People who are mindful feel less pain, according to new research.
US scientists have found a person’s natural level of mindfulness to be associated with lower pain sensitivity.
Dr Fadel Zeidan, an assistant professor of neurobiology and anatomy at the Wake Forest School of Medicine in North Carolina and the study’s lead author, defines mindfulness as “being aware of the present moment without too much emotional reaction or judgment”.
He added: “We now know that some people are more mindful than others, and those people seemingly feel less pain.”
The technique, often used in yoga practice, is also recommended by the National Institute for Health and Care Excellence (Nice) as a way to prevent depression in people.
Dr Zeidan and his team analysed data from a 2015 study that compared the effects of mindfulness meditation with taking placebos for pain relief.
The team then followed up the research with their own experiments using 76 healthy volunteers, with aim to understand the brain mechanisms associated with pain sensitivity.
The volunteers completed the Freiburg Mindfulness Inventory – a clinical measurement of mindfulness used by the scientific community to determine an individual’s baseline level.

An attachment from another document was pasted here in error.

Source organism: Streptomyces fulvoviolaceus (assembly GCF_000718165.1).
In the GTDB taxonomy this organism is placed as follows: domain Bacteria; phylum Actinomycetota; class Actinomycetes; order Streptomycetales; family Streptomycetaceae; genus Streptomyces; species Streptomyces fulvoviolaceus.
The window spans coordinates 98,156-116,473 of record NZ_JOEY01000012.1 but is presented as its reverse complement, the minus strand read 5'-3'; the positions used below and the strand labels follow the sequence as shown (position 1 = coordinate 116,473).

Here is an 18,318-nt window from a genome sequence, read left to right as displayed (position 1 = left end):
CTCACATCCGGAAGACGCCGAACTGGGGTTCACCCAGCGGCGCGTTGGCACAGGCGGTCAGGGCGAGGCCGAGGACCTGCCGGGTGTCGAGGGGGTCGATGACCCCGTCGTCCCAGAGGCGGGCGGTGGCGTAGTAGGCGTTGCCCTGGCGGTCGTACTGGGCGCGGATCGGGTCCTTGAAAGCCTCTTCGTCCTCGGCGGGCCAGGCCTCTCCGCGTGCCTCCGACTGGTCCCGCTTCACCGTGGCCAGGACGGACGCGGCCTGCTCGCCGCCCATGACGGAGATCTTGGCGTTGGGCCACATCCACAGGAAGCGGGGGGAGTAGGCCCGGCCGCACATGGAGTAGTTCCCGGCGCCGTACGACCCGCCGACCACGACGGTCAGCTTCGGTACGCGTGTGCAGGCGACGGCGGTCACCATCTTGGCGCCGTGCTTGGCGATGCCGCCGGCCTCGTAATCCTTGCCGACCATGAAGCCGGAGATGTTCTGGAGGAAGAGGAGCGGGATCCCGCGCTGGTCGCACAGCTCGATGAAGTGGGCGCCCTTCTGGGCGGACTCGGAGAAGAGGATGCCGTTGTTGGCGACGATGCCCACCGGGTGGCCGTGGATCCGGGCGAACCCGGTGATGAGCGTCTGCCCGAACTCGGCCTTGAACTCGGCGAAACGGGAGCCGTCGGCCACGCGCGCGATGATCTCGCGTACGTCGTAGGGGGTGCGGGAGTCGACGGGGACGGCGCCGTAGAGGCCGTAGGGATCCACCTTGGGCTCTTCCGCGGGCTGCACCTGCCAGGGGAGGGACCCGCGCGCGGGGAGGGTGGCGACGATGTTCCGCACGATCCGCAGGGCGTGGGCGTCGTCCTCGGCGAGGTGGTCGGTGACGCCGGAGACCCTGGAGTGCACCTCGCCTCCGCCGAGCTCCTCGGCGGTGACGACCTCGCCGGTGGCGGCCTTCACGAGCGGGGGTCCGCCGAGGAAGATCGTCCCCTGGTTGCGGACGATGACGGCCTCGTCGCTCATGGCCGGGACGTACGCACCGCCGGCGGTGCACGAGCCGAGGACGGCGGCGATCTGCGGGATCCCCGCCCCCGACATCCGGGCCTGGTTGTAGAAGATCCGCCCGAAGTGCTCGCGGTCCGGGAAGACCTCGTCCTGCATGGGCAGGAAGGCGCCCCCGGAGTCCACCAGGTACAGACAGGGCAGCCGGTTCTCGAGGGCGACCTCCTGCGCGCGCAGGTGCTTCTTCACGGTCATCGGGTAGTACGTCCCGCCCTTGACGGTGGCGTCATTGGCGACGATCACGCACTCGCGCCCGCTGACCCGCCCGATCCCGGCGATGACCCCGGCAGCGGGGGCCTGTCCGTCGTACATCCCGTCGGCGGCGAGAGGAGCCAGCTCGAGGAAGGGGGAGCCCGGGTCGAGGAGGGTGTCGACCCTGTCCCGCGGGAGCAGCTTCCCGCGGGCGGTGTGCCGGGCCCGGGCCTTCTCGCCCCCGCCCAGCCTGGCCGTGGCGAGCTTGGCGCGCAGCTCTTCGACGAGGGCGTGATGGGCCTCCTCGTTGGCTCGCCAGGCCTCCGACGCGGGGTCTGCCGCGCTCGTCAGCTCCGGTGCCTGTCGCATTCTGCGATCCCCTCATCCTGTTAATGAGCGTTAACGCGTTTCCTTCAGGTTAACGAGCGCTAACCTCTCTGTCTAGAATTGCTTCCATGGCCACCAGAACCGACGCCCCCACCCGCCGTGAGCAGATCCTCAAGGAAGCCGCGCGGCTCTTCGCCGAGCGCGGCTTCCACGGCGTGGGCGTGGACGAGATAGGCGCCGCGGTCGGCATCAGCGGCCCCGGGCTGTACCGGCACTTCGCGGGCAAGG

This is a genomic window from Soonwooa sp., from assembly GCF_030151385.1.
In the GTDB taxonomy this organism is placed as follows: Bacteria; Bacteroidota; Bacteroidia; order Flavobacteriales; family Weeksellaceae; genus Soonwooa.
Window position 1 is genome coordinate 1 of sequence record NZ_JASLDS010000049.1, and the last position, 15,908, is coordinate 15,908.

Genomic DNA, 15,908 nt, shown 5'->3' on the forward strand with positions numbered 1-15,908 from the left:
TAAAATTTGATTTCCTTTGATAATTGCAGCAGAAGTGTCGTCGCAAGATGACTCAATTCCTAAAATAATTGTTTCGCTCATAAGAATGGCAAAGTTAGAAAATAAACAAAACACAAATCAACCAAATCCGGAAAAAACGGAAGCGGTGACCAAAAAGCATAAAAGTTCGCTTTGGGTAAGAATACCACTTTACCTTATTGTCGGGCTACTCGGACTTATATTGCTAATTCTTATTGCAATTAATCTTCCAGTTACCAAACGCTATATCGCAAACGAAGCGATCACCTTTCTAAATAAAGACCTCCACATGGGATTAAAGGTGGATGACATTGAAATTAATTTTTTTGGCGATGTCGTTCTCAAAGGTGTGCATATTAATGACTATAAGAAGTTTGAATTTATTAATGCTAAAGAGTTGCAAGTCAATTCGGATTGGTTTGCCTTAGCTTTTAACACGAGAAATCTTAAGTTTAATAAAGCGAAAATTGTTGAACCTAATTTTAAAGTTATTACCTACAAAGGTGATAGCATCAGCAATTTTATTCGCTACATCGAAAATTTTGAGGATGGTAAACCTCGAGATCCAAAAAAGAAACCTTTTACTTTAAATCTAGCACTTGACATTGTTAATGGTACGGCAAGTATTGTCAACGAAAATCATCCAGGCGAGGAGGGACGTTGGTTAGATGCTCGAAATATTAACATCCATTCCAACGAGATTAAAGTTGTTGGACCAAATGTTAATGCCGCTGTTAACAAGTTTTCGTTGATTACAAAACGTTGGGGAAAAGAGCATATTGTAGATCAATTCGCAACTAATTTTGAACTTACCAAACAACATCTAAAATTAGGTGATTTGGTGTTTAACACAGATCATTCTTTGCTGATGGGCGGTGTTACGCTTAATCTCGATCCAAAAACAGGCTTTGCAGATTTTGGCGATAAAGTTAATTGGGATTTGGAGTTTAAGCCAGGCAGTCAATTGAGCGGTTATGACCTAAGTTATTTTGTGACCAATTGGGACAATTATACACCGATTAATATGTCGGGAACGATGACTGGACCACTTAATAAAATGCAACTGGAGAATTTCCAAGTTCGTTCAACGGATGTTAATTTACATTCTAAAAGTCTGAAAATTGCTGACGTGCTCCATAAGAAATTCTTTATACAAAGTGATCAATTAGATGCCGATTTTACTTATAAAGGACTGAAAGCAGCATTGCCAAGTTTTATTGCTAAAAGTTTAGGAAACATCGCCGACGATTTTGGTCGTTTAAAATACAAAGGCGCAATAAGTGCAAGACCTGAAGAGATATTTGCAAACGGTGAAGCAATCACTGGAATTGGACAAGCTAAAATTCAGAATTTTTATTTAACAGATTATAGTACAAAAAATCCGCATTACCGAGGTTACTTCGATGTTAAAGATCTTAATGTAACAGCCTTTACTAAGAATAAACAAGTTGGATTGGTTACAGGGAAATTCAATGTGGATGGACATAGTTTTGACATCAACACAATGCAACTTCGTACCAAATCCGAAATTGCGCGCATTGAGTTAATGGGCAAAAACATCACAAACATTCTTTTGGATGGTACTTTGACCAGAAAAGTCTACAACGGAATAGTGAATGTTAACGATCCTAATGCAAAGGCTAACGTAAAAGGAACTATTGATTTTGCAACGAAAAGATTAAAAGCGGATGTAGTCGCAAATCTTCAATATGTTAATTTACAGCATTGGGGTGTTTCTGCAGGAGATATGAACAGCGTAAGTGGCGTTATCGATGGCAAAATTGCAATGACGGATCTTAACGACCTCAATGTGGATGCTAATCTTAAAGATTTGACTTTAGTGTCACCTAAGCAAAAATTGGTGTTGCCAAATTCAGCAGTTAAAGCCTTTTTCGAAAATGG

The participants were then subjected to painful heat stimulation and their brain activity was measured using functional magnetic resonance imaging (fMRI), a machine that monitors tiny changes in blood flow that take place in an active part of the brain.
Results showed that among those who reported lower pain scores, heat stimulation was associated with decreased activity in a brain region called the posterior cingulate cortex – which is part of a network of nerves associated with processing feelings of self and mind wandering.
The posterior cingulate cortex, or PCC, works with another region of the brain known as the medial prefrontal cortex – associated with decision making and moderating social behaviour.
According to Dr Zeidan, these two regions make up the “default mode network” of the brain, which becomes more active when the brain isn’t engaged in performing a task that requires focused attention.
He added: “As soon as you start performing a task, the connection between these two brain regions in the default mode network disengages and the brain allocates information and processes to other neural areas.
“Default mode network is reactivated whenever the individual stops performing a task and reverts to self-related thoughts, feelings and emotions.
“The results from our study showed that mindful individuals are seemingly less caught up in the experience of pain, which was associated with lower pain reports.”
Dr Zeidan said he hopes that the findings will help in the research and development of effective therapies to manage pain.
He added: “Based on our earlier research, we know we can increase mindfulness through relatively short periods of mindfulness meditation training, so this may prove to be an effective way to provide pain relief for the millions of people suffering from chronic pain.”
The research is published in the journal Pain.